What’s going on??

2. Compare Company/Customer Perspectives

Insurance company: Our Wellness program is designed to help our members. It can improve their health and save them money. And it’s free. All people need to do is go on our website and enroll. Why aren’t people signing up like crazy?

Customer: Why would I do a Wellness program with my insurance company? They’re number crunchers, they don’t know about wellness and prevention. Anyway, it’s probably just a way for them to cut my benefits and make more money.

These contrasting perspectives indicate a serious relationship problem. As an industry, health insurance companies rank among the lowest in customer satisfaction in 2014, according to the American Customer Satisfaction Index (about the same as airlines, the US Post Office, and cell phone providers – but better than cable companies!). If satisfaction is low, trust is likely to be low too. This means insurers start pitching their Wellness program with a credibility deficit.

3. Don’t Make Assumptions

Insurers and others presume that members should value their Wellness programs. This is mistake #1, and for a couple reasons.

First, members need to know about the program in order to decide if they will enroll in it or not. You telling them about the program does not mean they know about it. All it means is you provided them with some materials.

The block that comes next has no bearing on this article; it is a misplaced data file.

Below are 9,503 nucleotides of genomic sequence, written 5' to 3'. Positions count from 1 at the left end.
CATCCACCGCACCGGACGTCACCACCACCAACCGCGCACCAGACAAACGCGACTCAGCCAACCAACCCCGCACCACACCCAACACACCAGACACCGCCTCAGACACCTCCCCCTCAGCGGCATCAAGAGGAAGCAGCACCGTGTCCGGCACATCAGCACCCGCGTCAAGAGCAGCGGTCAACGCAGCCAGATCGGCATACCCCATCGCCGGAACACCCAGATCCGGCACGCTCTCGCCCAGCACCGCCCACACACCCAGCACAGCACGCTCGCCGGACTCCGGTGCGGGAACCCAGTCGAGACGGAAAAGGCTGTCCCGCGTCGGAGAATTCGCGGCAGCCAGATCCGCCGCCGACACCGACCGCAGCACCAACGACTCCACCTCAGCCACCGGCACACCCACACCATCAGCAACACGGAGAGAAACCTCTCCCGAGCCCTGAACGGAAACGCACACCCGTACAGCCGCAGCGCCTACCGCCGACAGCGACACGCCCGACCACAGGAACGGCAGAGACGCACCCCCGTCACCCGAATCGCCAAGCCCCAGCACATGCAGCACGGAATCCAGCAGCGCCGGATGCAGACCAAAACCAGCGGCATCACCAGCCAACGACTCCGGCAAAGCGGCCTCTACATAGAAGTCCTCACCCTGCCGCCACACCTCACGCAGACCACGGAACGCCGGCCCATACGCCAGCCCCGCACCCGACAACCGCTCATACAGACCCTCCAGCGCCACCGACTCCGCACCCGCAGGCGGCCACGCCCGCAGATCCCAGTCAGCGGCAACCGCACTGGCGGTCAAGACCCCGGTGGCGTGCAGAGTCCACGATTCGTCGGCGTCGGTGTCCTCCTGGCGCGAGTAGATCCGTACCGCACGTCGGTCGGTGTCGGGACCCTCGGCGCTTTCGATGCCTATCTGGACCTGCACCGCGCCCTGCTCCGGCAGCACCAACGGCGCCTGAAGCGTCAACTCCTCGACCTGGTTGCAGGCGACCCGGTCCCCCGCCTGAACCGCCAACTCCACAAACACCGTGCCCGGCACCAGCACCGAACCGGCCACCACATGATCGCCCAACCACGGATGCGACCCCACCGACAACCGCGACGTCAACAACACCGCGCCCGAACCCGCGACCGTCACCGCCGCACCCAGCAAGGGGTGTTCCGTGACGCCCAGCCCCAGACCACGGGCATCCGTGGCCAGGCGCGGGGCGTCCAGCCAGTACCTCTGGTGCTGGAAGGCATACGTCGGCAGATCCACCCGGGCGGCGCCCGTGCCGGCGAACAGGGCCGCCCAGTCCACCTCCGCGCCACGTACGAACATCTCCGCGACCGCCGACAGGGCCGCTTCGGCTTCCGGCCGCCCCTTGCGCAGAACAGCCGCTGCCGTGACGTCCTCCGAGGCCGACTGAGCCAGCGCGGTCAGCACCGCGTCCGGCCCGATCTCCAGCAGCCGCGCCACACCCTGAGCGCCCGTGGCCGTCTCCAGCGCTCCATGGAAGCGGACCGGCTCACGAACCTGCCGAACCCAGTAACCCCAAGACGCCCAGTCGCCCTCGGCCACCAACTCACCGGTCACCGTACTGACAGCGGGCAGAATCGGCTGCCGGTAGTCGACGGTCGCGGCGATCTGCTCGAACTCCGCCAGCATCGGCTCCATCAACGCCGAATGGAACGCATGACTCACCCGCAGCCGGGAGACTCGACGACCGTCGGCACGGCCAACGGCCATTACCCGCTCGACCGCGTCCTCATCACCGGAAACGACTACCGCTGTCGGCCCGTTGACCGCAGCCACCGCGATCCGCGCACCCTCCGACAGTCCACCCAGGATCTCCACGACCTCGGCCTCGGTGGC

Second, for members to care about your Wellness programs requires them to: a) understand what Wellness is, b) value Wellness,  c) want to enhance their Wellness now, d) want help in doing it, and e) want that help from their health insurance company.

Figure out what your Value Proposition is: Determine exactly what makes your Wellness Program unique and valuable to members. And from their point of view of course.

4. Go Beyond Convincing (aka “Education”)

It’s one thing to get members to take time and seriously think about your Wellness programs, commit to trying them, signing up, etc. And a small segment of members (the “low hanging fruit,” so to speak) will do just this. All they need is the opportunity.